Archive for November, 2011
Beano, Dandy, Topper, Beezer; Bunty, Judy, Jackie; Roy of the Rovers,Commando. If that delicious string of titles hasn’t warmed the cockles of your heart, then either you did not grow up in the UK or your parents kept you wrapped in a paper bag.
Comics were – and still are – an integral part of our nation’s childhood and, increasingly, adulthood. In British Comics: A Cultural History, Professor James Chapman sets out to explore this “valuable but neglected source of social history” and discover what comics tell us about ourselves.
Traditionally, British comics have received nothing like the approbation of their French and American cousins. While France, Chapman tells us, subsidises her comics industry “to the tune of €4.5million a year”, and while the Americans regard their comics as “a vibrant form of mass popular culture, comparable to motion pictures”, we British traditionally see them as disposable at best, childish at worst.
Indeed, Chapman points out, we even passed legislation against them. The 1955 Children and Young Persons (Harmful Publication) Act forbade the creation of any children’s book that “consists wholly or mainly of stories told in pictures” and portrays “incidents of a repulsive or horrible nature”. Only two people have been prosecuted so far (none since 1970), but the law remains on the statute books. Continue reading on the Telegraph website
Until 31 December, the brand new audiobook of The English German Girl will be available with a 20% discount! Claim your discount today by visiting www.wholestoryaudiobook.co.uk and entering the following code at the foot of the Order Summary Page: JAKE-WALL-ISSI-MONS.
Bedales School – a progressive, co-educational public school in the heart of Hampshire – is well-known for its famous alumni. Lily Allen, Sophie Dahl and Minnie Driver were all educated there, and celebrity parents include Mick Jagger, Jude Law, Jeremy Paxman and Boris Johnson.
Such an institution, and such a clientele, will inevitably attract media attention. It is no surprise, therefore, that the school frequently has to endure the ignominy of having its dirty laundry made public. When six students were thrown out for drugs offences last year, the story made the national headlines; when two more were expelled last summer for “having sex in a sandpit,” it caused even more of a furore.
The novelist Amanda Craig – who herself went to Bedales forty years ago – was among the most vociferous critics of her former school. Writing in the Daily Mail, she recounted how she was sexually assaulted by a gang of boys while walking back from an evening assembly. From then on, she writes, she was “relentlessly bullied,” and became “tense, white-faced and desperately lonely.”
Last week, as Bedales’ writer-in-residence, I had the opportunity to assess it from the inside. I spent five days leading workshops, speaking to the literary societies, meeting children of all ages for one-to-one tutorials, lecturing and advising staff. And although I concede that my time there was limited, what I saw had little in common with the Bedales of Amanda Craig four decades ago. Continue reading on the Independent website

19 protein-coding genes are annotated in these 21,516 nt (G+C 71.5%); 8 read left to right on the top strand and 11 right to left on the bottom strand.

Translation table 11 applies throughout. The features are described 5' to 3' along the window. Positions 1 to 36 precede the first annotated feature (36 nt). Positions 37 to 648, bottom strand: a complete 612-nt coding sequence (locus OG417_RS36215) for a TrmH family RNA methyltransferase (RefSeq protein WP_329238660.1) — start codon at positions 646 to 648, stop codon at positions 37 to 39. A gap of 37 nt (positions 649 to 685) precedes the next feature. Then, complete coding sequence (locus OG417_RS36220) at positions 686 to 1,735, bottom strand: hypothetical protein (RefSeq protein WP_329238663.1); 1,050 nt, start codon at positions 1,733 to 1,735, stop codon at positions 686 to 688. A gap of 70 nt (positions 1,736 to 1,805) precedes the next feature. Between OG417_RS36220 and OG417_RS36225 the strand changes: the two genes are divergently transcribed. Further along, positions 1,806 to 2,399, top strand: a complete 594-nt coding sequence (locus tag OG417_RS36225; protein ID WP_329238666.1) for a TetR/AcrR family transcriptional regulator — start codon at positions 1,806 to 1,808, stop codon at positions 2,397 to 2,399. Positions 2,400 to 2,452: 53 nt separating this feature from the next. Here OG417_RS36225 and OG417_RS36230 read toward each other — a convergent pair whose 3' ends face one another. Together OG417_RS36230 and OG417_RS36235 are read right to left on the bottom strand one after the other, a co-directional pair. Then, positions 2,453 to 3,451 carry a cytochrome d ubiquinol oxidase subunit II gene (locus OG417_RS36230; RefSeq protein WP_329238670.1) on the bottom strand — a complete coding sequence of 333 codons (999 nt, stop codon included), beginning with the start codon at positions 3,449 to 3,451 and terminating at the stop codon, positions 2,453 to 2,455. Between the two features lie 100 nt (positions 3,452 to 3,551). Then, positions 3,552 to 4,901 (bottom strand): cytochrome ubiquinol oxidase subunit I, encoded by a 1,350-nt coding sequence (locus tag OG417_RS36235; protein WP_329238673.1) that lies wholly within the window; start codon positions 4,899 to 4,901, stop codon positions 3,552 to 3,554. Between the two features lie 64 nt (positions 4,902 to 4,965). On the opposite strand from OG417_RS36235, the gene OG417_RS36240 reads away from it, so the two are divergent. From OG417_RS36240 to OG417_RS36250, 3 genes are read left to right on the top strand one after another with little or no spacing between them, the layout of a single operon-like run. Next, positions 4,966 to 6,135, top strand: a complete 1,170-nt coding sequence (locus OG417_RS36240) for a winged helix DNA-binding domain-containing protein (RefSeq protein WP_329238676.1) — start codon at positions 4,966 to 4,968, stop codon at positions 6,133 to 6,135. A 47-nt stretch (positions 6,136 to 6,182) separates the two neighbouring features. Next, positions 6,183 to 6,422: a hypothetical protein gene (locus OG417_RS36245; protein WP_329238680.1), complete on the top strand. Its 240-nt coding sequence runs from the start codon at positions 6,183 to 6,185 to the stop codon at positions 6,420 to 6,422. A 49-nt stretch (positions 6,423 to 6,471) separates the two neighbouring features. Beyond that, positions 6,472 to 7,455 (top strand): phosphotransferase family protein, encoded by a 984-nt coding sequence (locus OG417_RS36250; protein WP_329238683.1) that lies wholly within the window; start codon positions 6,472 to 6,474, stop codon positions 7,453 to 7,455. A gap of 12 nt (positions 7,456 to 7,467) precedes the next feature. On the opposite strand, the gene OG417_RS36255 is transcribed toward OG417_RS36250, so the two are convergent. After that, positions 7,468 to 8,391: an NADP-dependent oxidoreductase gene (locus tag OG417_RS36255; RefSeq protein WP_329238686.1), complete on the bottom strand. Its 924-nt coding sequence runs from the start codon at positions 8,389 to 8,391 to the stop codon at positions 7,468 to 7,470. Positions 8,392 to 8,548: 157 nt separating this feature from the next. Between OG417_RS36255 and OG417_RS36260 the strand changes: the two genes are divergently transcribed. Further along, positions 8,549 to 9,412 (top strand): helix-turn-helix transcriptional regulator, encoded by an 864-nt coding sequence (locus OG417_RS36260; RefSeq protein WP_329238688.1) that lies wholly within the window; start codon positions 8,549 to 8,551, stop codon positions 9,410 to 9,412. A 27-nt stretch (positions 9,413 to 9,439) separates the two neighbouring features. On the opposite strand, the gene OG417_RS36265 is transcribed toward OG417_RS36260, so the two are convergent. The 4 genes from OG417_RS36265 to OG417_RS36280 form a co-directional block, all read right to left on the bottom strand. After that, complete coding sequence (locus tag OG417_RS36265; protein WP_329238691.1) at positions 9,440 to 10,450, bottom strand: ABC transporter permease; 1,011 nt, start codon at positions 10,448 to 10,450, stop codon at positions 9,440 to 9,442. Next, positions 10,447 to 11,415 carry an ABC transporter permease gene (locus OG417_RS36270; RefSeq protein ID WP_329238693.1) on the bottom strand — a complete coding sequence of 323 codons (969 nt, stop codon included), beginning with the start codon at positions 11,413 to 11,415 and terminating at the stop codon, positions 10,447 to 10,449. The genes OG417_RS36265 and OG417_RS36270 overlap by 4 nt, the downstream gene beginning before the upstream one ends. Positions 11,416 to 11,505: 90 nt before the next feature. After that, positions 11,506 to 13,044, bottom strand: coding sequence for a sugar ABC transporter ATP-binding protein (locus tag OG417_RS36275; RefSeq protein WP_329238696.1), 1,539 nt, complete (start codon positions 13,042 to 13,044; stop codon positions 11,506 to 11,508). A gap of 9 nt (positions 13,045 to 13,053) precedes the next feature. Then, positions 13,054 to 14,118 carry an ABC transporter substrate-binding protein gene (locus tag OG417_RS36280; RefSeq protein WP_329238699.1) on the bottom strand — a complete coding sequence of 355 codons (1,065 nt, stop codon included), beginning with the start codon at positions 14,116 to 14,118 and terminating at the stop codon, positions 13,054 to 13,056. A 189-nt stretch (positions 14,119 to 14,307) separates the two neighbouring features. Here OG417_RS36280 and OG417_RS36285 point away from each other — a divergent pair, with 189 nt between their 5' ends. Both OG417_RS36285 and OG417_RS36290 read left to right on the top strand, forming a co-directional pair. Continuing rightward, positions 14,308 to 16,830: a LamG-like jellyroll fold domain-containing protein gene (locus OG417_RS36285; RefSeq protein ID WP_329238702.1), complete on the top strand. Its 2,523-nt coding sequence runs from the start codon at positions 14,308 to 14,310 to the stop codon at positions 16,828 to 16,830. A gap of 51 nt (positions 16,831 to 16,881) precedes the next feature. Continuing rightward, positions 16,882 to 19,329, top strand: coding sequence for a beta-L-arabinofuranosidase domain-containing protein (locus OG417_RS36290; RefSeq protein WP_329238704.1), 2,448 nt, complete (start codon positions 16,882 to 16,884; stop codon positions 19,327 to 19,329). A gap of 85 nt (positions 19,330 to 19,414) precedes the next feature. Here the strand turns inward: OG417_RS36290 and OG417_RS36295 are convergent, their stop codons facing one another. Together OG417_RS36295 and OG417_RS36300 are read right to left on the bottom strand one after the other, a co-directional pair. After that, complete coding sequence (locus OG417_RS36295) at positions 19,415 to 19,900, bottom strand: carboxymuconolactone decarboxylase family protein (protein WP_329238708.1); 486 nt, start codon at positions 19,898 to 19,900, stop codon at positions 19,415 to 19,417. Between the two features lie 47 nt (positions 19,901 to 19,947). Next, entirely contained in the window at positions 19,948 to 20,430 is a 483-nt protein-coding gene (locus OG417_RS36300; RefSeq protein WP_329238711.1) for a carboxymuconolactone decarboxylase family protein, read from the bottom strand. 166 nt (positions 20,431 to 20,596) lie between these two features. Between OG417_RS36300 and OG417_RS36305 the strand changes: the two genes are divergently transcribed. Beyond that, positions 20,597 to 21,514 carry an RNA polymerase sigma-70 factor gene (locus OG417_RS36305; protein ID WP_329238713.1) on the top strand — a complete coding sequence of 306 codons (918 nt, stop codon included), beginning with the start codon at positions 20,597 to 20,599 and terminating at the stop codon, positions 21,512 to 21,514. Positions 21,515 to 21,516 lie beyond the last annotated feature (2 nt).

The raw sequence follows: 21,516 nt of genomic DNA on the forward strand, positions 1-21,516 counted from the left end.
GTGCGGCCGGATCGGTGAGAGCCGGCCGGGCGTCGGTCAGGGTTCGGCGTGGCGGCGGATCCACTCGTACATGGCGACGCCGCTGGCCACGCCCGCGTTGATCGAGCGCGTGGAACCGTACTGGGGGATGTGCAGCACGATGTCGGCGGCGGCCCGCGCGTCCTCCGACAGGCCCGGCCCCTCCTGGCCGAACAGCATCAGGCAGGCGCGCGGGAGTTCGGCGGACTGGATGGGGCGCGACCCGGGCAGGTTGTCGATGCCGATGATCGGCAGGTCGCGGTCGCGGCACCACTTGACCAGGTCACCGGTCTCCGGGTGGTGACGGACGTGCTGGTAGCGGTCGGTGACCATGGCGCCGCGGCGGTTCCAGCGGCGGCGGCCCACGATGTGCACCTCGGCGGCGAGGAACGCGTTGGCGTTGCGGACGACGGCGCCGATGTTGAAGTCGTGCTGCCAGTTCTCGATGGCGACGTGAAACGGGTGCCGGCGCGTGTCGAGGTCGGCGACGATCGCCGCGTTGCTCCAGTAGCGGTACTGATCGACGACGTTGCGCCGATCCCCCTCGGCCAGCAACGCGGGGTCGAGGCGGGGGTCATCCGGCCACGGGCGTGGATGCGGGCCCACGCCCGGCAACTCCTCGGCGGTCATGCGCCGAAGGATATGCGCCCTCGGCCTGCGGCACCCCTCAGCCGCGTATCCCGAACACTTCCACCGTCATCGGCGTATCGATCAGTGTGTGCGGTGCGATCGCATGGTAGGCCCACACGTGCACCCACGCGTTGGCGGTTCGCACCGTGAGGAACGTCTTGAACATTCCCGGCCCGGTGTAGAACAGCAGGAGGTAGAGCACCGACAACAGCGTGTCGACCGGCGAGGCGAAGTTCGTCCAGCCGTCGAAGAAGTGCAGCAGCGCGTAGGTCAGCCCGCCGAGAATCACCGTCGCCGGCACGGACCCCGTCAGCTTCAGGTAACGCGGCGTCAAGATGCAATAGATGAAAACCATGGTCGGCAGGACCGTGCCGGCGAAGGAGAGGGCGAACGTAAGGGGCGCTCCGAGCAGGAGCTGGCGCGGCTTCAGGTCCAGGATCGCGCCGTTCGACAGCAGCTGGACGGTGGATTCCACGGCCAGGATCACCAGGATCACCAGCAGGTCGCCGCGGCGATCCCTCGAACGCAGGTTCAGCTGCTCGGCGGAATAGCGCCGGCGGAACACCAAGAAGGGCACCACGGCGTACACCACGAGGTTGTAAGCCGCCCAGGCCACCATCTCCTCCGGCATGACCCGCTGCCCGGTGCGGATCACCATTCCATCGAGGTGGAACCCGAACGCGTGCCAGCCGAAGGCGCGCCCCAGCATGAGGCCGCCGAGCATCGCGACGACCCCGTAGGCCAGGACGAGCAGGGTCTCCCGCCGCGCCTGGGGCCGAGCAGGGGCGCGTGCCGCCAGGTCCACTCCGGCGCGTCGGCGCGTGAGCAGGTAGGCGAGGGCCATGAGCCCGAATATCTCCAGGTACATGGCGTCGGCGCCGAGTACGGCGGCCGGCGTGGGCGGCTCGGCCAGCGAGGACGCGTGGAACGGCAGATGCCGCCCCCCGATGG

Media speculation ended today with the announcement that in early 2012, Apple will launch a new device called “iPen.” The face of the campaign will be the British writer Jake Wallis Simons (32), the company confirmed.
Details of the new product are sketchy. According to Apple sources, the device will be “any size and scale between a regular biro and a felt-tip,” and will “come fully charged with iInk, giving users 134 hours writing time right out the box.” iPen will also have an extraordinary idling time of at least two years. It will be compatible with any sort of paper or card, although the internet is buzzing with rumours that Apple will also launch an “iPaper” and “iCard.”
“Just think,” said Jake Wallis Simons, speaking for the first time in his role as an ambassador for Apple. “Within two years we could be writting an iLetter on iPaper with our iPens, putting it in an iEnvelope, and dropping it into an iPostbox. The possibilities are endless. This really is the new frontier.”
But the device is not without its detractors. The American technology website CNET released a statement yesterday welcoming the iPen to the marketplace, but voicing concerns about Apple’s strategy to ship it “only with black iInk for the first six months.” This makes the produce “unnecessarily limited,” and could lead to “user dissatisfaction,” it said. The issue could particularly affect teachers, who “would wait to purchase iPen until red iInk is introduced.” CNET also expressed concerns about “compatibility issues,” shedding new doubts about how well iPen may synch with other Apple products. As for PC users, CNET said, they are “totally in the dark.”
For Apple fans, however, this development marks the next step in Apple’s extraordinary story of innovation. “I can’t wait to get my hands on iPen,” said a chap called Steve, a self-confessed Apple fanatic, from his tent outside the Apple Store in Covent Garden last night. “iPen’s instant-on feature will enable me to make notes instantaneously, without having to boot up my Macbook or unlock my iPhone. iPen is 100% wireless, and can work on anything – even the back of my hand.” He also expressed enthusiasm about the new range of iPen cases which will soon be available online.
“This has come at the right time for me,” said Jake Wallis Simons, the new face of the iPen campaign. “I have long used Apple products in the hope that I will one day regain the usability I previously enjoyed with old-skool paper and pens. Now with iPen and iPaper, Apple has scratched that itch. Thank you, Apple!”